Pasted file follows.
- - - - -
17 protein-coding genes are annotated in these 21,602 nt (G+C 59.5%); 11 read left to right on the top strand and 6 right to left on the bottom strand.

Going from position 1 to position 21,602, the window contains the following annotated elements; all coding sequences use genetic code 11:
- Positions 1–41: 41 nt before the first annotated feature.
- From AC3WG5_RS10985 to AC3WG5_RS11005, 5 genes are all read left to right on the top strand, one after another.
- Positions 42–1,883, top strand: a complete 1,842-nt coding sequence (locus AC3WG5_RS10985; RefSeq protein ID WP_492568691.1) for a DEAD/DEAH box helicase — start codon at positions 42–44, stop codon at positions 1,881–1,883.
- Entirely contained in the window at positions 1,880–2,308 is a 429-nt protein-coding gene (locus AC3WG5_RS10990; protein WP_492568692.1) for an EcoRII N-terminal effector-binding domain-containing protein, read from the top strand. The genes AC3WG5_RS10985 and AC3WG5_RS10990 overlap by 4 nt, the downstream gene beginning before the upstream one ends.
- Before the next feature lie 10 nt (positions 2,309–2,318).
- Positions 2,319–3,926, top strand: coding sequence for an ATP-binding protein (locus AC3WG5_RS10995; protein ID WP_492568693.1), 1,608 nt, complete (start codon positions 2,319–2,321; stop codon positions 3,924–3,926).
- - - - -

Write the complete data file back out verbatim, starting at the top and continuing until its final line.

17 protein-coding genes are annotated in these 21,602 nt (G+C 59.5%); 11 read left to right on the top strand and 6 right to left on the bottom strand.

Going from position 1 to position 21,602, the window contains the following annotated elements; all coding sequences use genetic code 11:
- Positions 1–41: 41 nt before the first annotated feature.
- From AC3WG5_RS10985 to AC3WG5_RS11005, 5 genes are all read left to right on the top strand, one after another.
- Positions 42–1,883, top strand: a complete 1,842-nt coding sequence (locus AC3WG5_RS10985; RefSeq protein ID WP_492568691.1) for a DEAD/DEAH box helicase — start codon at positions 42–44, stop codon at positions 1,881–1,883.
- Entirely contained in the window at positions 1,880–2,308 is a 429-nt protein-coding gene (locus AC3WG5_RS10990; protein WP_492568692.1) for an EcoRII N-terminal effector-binding domain-containing protein, read from the top strand. The genes AC3WG5_RS10985 and AC3WG5_RS10990 overlap by 4 nt, the downstream gene beginning before the upstream one ends.
- Before the next feature lie 10 nt (positions 2,309–2,318).
- Positions 2,319–3,926, top strand: coding sequence for an ATP-binding protein (locus AC3WG5_RS10995; protein ID WP_492568693.1), 1,608 nt, complete (start codon positions 2,319–2,321; stop codon positions 3,924–3,926).